What is hydrogenation of alkenes?
Key points: Wilkinson’s catalyst, [RhCl(PPh3)3], and related complexes are used for the hydrogenation of a wide variety of alkenes at pressures of hydrogen close to 1 atm or less; suitable chiral ligands can lead to enantioselective hydrogenations.
The addition of hydrogen to an alkene to form an alkane is favoured thermodynamically (ΔrGθ = -101 kJ mol-1 for the conversion of ethene to ethane), it does take place at room temperature and pressure. However, the reaction rate is negligible at ordinary conditions in the absence of a catalyst, but in the presence of metallic nickel, copper, palladium or platinum, the reaction is fast and complete. The metal may be deposited on the inert solid support such as alumina or calcium carbonate.
Efficient homogeneous and heterogeneous catalysts are known for the hydrogenation of alkenes and are used in such diverse areas as the manufacture of nondairy spreads, pharmaceuticals, and petrochemicals.
What catalyst is used in the hydrogenation of alkenes?
One of the most studied catalytic systems is the Rh(I) complex [RhCl(PPh3)3], which is often referred to as Wilkinson’s catalyst. It is a square planar 16-electron d8 complex Chlorotris(triphenylphosphine)rhodium(I).
They can become five-coordinate through the simple addition of a ligand or six-coordinate through addition combined with oxidation. In either case, they become isoelectronic with the next noble gas, i.e., they achieve an 18-electron valence shell configuration.
This useful catalyst leads to the hydrogenation of a wide variety of alkenes and alkynes at pressures of hydrogen close to 1 atm or less at room temperature.
How do you convert alkanes to alkenes?
The dominant cycle for the hydrogenation of terminal alkenes by Wilkinson’s catalyst is shown in Fig. 25.5.
It involves the oxidative addition of H2 to the 16-electron complex [RhCl(PPh3)3] (A), to form the 18-electron dihydrido complex (B). The dissociation of a phosphine ligand from (B) results in the formation of the coordinatively unsaturated complex (C), which then forms the alkene complex (D).
Hydrogen transfer from the Rh atom in (D) to the coordinated alkene yields a transient 16-electron alkyl complex (E). This complex takes on a phosphine ligand to produce (F), and hydrogen migration to carbon results in the reductive elimination of the alkane and the reformation of (A), which is set to repeat the cycle.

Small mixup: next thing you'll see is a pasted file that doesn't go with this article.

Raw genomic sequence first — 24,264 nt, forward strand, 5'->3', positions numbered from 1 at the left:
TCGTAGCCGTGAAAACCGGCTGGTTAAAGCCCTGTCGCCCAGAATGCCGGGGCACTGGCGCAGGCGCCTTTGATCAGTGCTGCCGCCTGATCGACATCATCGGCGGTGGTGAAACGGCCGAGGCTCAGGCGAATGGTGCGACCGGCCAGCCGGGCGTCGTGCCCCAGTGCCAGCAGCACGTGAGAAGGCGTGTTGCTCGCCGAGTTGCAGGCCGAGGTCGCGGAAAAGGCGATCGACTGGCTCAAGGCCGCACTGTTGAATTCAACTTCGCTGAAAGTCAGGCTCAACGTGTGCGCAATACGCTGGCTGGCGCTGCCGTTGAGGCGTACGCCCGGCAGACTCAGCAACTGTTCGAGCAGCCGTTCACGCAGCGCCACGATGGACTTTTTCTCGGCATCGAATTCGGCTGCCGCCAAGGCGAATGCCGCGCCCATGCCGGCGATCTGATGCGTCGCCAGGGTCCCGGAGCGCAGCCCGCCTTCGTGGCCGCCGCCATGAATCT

A parallel but slower cycle (which is not shown) is known in which the order of H2 and alkene addition is reversed. Another cycle is known, based around the 14-electron intermediate [RhCl(PPh3)2].
Even though there is very little of this species present, it reacts much faster with hydrogen than [RhCl(PPh3)3] does, and makes a significant contribution to the catalytic cycle. In this cycle, (E) would eliminate alkane directly, regenerating [RhCl(PPh3)2], which rapidly adds H2 to give (C).
Homogeneous hydrogenation with Wilkinson’s catalyst
Wilkinson’s catalyst is highly sensitive to the nature of the phosphine ligand and the alkene substrate. Ethylene is commonly chosen to illustrate homogeneous hydrogenation with Wilkinson’s catalyst, but the process is actually very slow with this alkene.
The explanation lies with the formation of a stable rhodium ethylene complex, which does not readily undergo reaction with H2. Ethylene competes effectively with the solvent for the vacant coordination site created when triphenylphosphine dissociates from Wilkinson’s catalyst and thus serves as an inhibitor to hydrogenation.
(Ph3P)3RhCl + H2C=CH2 ——> (Ph3P)2RhCl(η2-C2H4) Ph3P
Analogous complexes with alkylphosphine ligands are inactive, presumably because they are more strongly bound to the metal atom and do not readily dissociate.
Similarly, the alkene must be just the right size: highly hindered alkenes or the sterically unencumbered ethene are not hydrogenated by the catalyst, presumably because the sterically crowded alkenes do not coordinate and ethene forms a strong complex that does not react further.
These observations emphasize the point made earlier that a catalytic cycle is usually a delicately poised sequence of reactions, and anything that upsets its flow may block catalysis or alter the mechanism.
Wilkinson’s catalyst uses
Wilkinson’s catalyst is used in laboratory-scale organic synthesis and in the production of fine chemicals. Related Rh(I) phosphine catalysts that contain a chiral phosphine ligand have been developed to synthesize optically active products in enantioselective reactions (reactions that produce a particular chiral product).
The alkene to be hydrogenated must be prochiral, which means that it must have a structure that leads to R or S chirality when complexed to the metal. The resulting complex will have two diastereomeric forms, depending on which face of the alkene coordinates to the metal atom.
In general, diastereomers have different stabilities and labilities, and in favourable cases, one or the other of these effects leads to product enantioselectivity.
Enantioselectivities are normally measured in terms of the enantiomeric excess (ee), which is defined as the percentage yield of the major enantiomeric product minus the percentage yield of the minor enantiomeric product.
An enantioselective hydrogenation catalyst containing a chiral phosphine ligand referred to as DiPAMP (6) is used to synthesize l-dopa (7), a chiral amino acid used to treat Parkinson’s disease.
An interesting detail of the process is that the minor diastereomer in solution leads to the major product. The explanation of the greater turnover frequency of the minor isomer lies in the difference in activation Gibbs energies.
Spurred on by clever ligand design and using a variety of metals, this field has grown rapidly and provides many clinically useful compounds; of particular note are systems derived from ruthenium(II) BINAP (8).